The report, released by the National Coalition of Anti-Violence Programs(NCAVP), found there were 24 reported hate violence homicides in 2015, making it the deadliest such year since 2012.
Even if it were the only such homicide to take place this year, the attack on an LGBT nightclub in Orlando, Florida on Sunday, in which 49 people were killed and 53 injured, would make the 2016 figures 100% higher than those for 2015.
Continuing a trend seen in previous years, people of color and transgender and gender-nonconforming individuals made up the majority of victims considered by the report. The most vulnerable group consisted of transgender women of color – a group that accounted for 54% of homicides of LGBT and HIV-affected people reported in 2015.
The statistics probably do not represent the full scale of violence nationally. The NCAVP collected data from 13 member organizations in 12 states and its findings were based on the resulting 1,253 reported incidents of hate violence against LGBT and HIV-affected people. The reports are based on information either directly from survivors or from public sources.
On Sunday, Barack Obama said of Orlando: “Although it’s still early in the investigation, we know enough to say that this was an act of terror and an act of hate.”
FBI hate crime statistics can provide a more complete picture of how frequently individuals act on their prejudice. In 2014, the latest year of such statistics available, 1,248 individuals were targeted in the US because of their sexual orientation – 18.6% of all hate crime victims.
However, low reporting rates still affect the reliability of these official figures – Monday’s NCAVP report found that only 41% of LGBT and HIV-affected individuals who experienced hate violence reported the incident to the police, down from 54% in 2014.
Negative experiences with law enforcement officials may contribute to those figures – of those who did report violence, 80% said police reaction had either been indifferent or hostile.
Of 126 survivors who described negative police reaction more specifically, 33% said they experienced verbal abuse, 16% reported physical violence and 3% said they experienced sexual violence at the hands of the police.
In the 2013 FBI crime report, hate crimes motivated by an individual’s gender or gender identity were added as a category for the first time. That year, 25 offenses were anti-transgender and eight were committed against individuals who were gender-nonconforming. The 2014 report shows a significant increase in this type of offense – in total, there were 109 victims of gender-identity biased hate crimes.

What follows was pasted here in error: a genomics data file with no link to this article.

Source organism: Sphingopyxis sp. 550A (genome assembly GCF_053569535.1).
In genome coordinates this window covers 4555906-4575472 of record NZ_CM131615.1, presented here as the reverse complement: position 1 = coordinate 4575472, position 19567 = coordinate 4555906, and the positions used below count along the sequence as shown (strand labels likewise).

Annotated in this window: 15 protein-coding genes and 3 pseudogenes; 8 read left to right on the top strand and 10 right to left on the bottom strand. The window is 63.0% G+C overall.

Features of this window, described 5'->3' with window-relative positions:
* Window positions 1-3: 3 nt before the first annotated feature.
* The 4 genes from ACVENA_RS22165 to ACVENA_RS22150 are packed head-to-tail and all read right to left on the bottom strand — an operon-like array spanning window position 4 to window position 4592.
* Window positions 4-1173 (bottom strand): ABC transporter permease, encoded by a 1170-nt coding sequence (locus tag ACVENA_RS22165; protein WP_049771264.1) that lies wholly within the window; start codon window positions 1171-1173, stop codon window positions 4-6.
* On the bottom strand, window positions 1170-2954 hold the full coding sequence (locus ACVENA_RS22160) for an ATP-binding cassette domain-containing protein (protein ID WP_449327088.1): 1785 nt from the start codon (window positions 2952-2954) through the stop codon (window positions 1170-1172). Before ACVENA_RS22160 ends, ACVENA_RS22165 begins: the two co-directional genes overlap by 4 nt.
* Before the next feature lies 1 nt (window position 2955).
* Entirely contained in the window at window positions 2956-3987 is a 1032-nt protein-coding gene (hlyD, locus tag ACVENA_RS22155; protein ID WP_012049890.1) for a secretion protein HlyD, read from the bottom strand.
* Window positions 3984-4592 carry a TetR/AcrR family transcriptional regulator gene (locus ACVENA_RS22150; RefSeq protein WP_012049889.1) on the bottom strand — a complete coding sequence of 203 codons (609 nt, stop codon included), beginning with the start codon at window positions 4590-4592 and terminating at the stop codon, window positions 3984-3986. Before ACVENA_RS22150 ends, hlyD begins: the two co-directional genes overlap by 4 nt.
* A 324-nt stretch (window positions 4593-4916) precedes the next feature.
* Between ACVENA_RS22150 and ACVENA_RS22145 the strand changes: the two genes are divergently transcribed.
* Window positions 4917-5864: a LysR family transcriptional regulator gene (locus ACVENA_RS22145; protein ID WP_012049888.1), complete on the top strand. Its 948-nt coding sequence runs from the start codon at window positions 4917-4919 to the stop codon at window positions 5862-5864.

Homophobic and transphobic attitudes are common in the US. In a CNN/ORC polllast month, one in four respondents said they opposed “laws that guarantee equal protection for transgender people in jobs, housing and public accommodations”. When faced with the same question about protecting the rights of “gays and lesbians”, one in five of the 1,001 adult Americans who participated in the poll said they were in opposition.
Regular surveys, like those conducted by the National Opinion Research Center at the University of Chicago, point to a growing acceptance of homosexuality. For example, in 1972, only 62% of respondents supported a gay person’s right to speak before a public audience. By 2010, that figure had risen to 86%.
However, that improvement often overshadows the important alternative reading of those same statistics – that as recently as 2010, 14% of American adults felt gay people should not be allowed to speak freely.
Homicides against LGBTQ and HIV-positive people. Photograph: NCAVP
More worryingly, that 14% may well be an underestimate. A study last year in the journal Collabra studied the gap between explicit attitudes (how study participants said they felt) and implicit attitudes (how they unintentionally demonstrated they felt). Based on 683,976 people who completed online surveys between 2006 and 2013, researchers found that implicit attitudes towards homosexuality had improved at a much slower rate than explicit attitudes.
Furthermore, the new report from NCAVP shows that long-term trends in hate-violence homicides have not improved. In 2006, the group reported 10 homicides against LGBT and HIV-affected people, substantially lower than the 24 reported last year.